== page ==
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It's Severe Weather Awareness Week in South Carolina


March 11, 2015   By Kevin F. Langston in Storms and Outages

In her proclamation declaring March 8-14 Severe Weather Awareness Week in South Carolina, Gov. Nikki Haley said, "A well-informed public educated in necessary preparedness measures is less likely to suffer personal injury, loss of life, and property damage in the wake of severe weather."

The South Carolina Emergency Management Division (SCEMD), the National Weather Service (NWS), and the South Carolina Broadcasters Association (SCBA) jointly sponsor Severe Weather Awareness Week to remind people that severe weather is a significant hazard in South Carolina, and people need to take the necessary safety precautions.

Earlier this week, SCEMD held a statewide disaster exercise that included more than 5,000 first responders, members of the National Guard, and emergency managers at locations across South Carolina. The purpose of this exercise was to test the state's response to an emergency scenario. Today, public schools, state and local emergency managers, the SCBA, and others will participate in the annual tornado safety drill, which is designed to test communication systems, safety procedures, and more.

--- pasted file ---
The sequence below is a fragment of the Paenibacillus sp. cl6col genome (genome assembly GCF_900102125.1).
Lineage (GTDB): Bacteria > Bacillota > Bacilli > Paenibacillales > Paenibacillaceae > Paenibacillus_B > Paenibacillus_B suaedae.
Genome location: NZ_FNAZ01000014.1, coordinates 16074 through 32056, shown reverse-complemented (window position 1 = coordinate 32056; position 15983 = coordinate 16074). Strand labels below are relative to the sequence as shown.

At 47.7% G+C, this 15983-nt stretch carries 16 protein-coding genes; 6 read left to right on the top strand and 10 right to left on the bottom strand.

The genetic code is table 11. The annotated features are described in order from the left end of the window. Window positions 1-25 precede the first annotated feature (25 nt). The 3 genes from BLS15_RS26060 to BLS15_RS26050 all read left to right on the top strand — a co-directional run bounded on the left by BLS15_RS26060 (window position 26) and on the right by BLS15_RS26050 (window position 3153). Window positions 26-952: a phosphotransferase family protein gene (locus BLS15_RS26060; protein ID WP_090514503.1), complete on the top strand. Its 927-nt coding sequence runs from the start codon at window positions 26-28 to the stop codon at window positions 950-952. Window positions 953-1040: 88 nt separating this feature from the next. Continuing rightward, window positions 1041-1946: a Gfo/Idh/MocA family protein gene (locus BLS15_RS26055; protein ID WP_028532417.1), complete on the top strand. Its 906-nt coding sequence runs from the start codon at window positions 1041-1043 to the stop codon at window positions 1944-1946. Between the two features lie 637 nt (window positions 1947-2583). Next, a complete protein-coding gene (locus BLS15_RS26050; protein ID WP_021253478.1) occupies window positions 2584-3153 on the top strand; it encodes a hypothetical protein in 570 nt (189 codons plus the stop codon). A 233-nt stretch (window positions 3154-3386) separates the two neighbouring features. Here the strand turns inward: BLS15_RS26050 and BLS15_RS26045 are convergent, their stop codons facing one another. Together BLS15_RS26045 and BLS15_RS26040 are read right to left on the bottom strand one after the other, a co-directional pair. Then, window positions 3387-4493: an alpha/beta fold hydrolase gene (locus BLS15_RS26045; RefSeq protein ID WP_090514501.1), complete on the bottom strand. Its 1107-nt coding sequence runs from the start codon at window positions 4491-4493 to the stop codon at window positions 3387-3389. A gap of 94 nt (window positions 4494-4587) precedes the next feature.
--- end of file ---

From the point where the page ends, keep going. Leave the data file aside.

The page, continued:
As a part of the nation's critical infrastructure, Santee Cooper also conducts numerous tests and drills of our emergency and business continuity plans throughout the year — often in conjunction and cooperation with SCEMD and other emergency agencies at the federal, state, and local levels. We revise plans as needed to shore up any procedures that could be improved. Conditions are always changing, which is why it's essential for agencies like Santee Cooper and SCEMD to constantly test and update their disaster plans.

That goes for you, too. We hope you have an emergency plan and that you're reviewing it at least twice a year. You should know about the kinds of disasters your home could be vulnerable to. Do you live in a Hurricane Evacuation Zone? Is your area prone to flooding? What about any changes in your life since you last reviewed your emergency plan? Did you get married, have a child, or adopt a pet? How does your emergency plan account for these new members of your family?

Knowing and accounting for the many variables can better prepare you and your loved ones for an emergency. So, take some time before hurricane season arrives (June 1) to create, update, or review your emergency plan. SCEMD is a great resource, and so is Ready.gov.